Reflection on Privilege: Valeria Torres-Olivares

I was born in New York City to two proud Mexican parents. While living in the United States I have been branded as a Hispanic female. This label, along with my features and my heritage, has created baggage that I cannot unload. I will carry around the burden of knowing that people will always see and treat me differently even though I was born in the same country as them. My experiences range from being placed in ESL classes in elementary school—even though my first spoken language was English—to surprising a middle school teacher who could not believe I got an “A” on a math exam.  

I notice that people relegate me to a certain part of society based on the stereotypes about Hispanics. Furthermore, I carry around the knowledge that as a Hispanic female, the wage gap is even wider than that of the average white woman.

All this labeling does not stop at the United States/Mexico border—it goes both ways. When in Mexico, I am no longer the typical Hispanic female, I am what they call a gringa, a term used to categorize American English-speaking white females. This transition from label to label honestly makes me feel as though I do not belong in either country. In Mexico, where there are supposed to be people “like me,” I am still looked upon as a foreigner.

Where am I supposed to fit in? In my own country, the United States, I am met with discrimination because of the color of my skin. In my own country, I am met with the results of white privilege. To white people all is given—there are no limitations. That is privilege, a construct created by them, for them. White privilege allows white students to be accepted into their dream schools without their success being accredited to their race. Conversely, if I were to get into a renowned school, then people would think that I got in simply because I am Hispanic. White privilege allows white citizens to see themselves represented everywhere, whether it be in the books they read in English class, or in their history textbooks.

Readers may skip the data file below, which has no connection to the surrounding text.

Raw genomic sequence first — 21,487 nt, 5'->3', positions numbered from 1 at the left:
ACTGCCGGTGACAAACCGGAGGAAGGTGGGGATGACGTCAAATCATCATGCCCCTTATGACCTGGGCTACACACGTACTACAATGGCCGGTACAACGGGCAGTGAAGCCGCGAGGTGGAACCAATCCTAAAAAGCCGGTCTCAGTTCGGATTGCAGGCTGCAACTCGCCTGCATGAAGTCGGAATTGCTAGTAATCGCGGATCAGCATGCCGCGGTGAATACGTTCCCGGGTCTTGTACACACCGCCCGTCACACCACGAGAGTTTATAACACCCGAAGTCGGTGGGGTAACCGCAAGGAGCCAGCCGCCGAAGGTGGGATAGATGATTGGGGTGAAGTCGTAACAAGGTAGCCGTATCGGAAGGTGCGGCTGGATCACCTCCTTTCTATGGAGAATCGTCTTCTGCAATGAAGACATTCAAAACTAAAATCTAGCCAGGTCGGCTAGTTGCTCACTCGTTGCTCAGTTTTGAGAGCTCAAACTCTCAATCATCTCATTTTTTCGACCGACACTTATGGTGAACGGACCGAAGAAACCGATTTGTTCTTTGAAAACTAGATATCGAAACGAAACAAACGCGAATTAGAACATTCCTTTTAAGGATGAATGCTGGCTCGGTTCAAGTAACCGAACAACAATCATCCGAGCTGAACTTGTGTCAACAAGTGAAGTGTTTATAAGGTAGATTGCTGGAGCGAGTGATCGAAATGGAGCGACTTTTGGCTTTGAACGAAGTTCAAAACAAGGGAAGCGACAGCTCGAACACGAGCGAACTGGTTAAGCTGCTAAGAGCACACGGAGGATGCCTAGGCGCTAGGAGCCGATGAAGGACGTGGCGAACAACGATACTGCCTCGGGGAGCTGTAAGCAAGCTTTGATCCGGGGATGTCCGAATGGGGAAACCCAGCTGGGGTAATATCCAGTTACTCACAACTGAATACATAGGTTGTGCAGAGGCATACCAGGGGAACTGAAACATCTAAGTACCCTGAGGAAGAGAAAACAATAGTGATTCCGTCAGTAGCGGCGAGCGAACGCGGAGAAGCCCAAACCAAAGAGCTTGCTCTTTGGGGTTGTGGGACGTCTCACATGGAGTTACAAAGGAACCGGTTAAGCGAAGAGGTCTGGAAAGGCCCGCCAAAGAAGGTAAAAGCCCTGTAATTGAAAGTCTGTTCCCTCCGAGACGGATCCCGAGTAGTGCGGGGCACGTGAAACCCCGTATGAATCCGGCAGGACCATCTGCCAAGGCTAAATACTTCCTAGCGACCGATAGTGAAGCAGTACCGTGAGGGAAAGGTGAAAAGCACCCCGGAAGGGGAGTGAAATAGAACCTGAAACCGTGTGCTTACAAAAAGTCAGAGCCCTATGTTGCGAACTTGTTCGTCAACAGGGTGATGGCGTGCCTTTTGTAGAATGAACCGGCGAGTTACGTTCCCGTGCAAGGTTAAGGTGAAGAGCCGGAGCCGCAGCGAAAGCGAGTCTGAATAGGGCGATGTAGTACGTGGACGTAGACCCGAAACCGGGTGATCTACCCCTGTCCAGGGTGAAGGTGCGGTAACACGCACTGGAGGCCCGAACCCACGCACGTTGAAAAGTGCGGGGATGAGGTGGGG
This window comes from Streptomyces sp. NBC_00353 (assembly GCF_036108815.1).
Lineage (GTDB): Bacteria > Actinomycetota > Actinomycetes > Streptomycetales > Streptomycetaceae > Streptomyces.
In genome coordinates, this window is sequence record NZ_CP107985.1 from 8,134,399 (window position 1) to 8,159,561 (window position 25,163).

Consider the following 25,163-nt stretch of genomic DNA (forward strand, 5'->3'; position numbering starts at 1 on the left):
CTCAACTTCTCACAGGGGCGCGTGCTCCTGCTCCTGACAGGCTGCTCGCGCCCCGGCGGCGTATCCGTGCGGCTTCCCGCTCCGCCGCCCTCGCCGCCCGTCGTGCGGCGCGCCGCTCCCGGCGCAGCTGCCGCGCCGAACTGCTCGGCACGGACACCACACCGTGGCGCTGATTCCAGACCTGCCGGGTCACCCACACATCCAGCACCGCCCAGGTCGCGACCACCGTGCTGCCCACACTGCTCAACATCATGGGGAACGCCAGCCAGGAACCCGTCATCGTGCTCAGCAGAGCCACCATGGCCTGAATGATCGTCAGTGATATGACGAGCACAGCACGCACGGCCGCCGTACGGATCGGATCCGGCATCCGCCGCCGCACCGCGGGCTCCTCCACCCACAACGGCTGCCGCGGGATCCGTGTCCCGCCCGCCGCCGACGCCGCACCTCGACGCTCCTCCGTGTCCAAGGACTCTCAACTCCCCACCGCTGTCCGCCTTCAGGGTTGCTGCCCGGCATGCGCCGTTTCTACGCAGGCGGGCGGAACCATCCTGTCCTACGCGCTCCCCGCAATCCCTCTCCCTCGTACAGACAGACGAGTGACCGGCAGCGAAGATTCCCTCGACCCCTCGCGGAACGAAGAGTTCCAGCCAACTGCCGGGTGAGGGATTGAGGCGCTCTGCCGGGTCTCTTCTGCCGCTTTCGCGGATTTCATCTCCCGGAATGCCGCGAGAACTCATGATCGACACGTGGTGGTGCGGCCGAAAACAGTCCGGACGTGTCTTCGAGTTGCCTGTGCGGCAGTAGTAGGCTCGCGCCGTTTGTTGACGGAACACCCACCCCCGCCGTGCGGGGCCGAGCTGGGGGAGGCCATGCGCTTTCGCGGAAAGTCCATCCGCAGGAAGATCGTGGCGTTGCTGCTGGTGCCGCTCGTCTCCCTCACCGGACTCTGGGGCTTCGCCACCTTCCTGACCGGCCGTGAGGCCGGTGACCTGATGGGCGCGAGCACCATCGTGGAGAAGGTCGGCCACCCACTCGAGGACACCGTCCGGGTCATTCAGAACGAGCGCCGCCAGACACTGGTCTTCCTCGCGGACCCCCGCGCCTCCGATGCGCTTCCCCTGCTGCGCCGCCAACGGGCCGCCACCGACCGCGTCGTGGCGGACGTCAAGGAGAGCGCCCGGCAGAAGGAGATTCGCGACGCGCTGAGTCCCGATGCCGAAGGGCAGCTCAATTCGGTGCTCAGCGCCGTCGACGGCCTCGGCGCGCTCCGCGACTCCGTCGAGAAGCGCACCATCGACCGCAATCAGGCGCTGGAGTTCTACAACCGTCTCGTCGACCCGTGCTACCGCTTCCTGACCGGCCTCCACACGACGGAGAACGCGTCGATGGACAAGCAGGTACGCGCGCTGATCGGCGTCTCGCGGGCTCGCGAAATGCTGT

No matter how hard I study, no matter how many times I have proven myself, my achievements will always be accredited to my race, ethnicity, gender, and color. When people are under the misconception that we are living in a world where we are all equal, it is crucial that they look beyond themselves and their experiences, because in my experience, I’ve learned that equality does not guarantee equity. Equality is about sameness and fairness. Equity is about impartiality and making sure that people get access to the same opportunities. White privilege ensures that both equality and equity are not granted to everyone.BoyReading

Leave a Reply

Please use your real name and email. Your email address will not be published.

Any comments containing the following material will be removed:
  • Hostility or insulting language directed towards other users, authors, Tower staff, or a specific group of people
  • Any type of harassment
  • Profanity, crude language, or slurs
  • Personal information about yourself or anyone else
  • Discussion unrelated to the article